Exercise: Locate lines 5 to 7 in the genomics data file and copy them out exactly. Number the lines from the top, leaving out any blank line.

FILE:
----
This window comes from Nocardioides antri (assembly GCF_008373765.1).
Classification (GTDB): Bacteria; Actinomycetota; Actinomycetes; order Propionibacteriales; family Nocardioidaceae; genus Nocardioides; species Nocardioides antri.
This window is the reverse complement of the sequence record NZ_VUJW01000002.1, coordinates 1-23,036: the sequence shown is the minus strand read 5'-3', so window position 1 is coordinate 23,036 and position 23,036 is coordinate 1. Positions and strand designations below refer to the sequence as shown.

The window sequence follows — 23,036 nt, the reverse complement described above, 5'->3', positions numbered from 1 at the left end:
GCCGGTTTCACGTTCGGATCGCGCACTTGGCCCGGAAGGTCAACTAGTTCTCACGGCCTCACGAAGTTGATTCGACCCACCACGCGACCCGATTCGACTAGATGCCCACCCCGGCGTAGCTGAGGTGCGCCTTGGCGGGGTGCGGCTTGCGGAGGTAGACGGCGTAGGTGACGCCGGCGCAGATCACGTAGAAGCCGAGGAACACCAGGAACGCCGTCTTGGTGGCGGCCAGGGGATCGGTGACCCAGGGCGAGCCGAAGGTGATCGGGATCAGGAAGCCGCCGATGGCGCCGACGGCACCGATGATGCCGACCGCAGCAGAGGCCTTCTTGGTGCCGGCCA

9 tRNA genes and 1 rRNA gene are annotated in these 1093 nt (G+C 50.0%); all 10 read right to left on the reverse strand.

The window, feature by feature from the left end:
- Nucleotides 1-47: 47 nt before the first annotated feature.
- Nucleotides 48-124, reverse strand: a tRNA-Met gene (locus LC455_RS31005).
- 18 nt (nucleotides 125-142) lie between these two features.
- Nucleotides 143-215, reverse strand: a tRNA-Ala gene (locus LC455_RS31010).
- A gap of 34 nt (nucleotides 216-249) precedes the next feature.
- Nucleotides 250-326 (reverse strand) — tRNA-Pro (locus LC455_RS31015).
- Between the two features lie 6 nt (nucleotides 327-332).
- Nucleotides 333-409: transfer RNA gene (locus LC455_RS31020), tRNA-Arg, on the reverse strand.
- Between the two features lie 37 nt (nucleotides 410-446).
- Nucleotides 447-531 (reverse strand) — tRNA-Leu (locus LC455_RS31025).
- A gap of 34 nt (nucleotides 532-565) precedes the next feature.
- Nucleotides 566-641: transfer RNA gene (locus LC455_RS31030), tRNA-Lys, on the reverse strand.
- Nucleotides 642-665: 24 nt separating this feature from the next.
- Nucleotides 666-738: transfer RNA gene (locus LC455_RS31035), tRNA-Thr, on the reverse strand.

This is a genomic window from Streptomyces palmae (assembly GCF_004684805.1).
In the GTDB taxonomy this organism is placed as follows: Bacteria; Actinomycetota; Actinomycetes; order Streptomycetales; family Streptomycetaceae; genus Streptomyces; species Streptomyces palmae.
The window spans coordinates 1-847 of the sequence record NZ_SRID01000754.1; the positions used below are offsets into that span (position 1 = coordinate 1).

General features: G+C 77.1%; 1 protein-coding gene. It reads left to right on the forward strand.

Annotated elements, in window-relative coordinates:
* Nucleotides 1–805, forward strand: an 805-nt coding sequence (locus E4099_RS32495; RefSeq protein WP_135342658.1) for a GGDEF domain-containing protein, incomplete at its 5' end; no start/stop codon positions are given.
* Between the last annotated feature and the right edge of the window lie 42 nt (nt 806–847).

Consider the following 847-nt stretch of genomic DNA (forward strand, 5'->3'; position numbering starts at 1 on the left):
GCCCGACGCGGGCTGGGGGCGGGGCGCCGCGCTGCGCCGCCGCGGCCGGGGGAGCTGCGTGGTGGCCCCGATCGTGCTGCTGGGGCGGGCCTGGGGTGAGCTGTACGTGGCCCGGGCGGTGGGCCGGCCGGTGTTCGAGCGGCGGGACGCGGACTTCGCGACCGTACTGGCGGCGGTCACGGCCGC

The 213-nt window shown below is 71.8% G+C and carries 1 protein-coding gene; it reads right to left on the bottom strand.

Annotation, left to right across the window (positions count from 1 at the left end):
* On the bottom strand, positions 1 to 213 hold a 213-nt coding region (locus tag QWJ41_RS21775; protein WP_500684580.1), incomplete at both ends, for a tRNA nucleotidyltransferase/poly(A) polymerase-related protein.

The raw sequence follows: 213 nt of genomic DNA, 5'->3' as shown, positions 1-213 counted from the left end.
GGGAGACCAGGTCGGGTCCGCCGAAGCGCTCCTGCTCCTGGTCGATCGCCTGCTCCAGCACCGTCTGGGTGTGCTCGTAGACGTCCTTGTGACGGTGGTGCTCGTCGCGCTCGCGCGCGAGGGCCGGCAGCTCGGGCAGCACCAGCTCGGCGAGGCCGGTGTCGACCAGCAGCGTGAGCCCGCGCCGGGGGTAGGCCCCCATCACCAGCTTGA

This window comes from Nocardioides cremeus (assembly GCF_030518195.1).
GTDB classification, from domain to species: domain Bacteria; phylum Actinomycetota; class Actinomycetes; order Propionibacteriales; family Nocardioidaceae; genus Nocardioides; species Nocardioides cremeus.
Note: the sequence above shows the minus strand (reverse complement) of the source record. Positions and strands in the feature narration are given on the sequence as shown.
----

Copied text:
GCCGGTTTCACGTTCGGATCGCGCACTTGGCCCGGAAGGTCAACTAGTTCTCACGGCCTCACGAAGTTGATTCGACCCACCACGCGACCCGATTCGACTAGATGCCCACCCCGGCGTAGCTGAGGTGCGCCTTGGCGGGGTGCGGCTTGCGGAGGTAGACGGCGTAGGTGACGCCGGCGCAGATCACGTAGAAGCCGAGGAACACCAGGAACGCCGTCTTGGTGGCGGCCAGGGGATCGGTGACCCAGGGCGAGCCGAAGGTGATCGGGATCAGGAAGCCGCCGATGGCGCCGACGGCACCGATGATGCCGACCGCAGCAGAGGCCTTCTTGGTGCCGGCCA

9 tRNA genes and 1 rRNA gene are annotated in these 1093 nt (G+C 50.0%); all 10 read right to left on the reverse strand.

The window, feature by feature from the left end: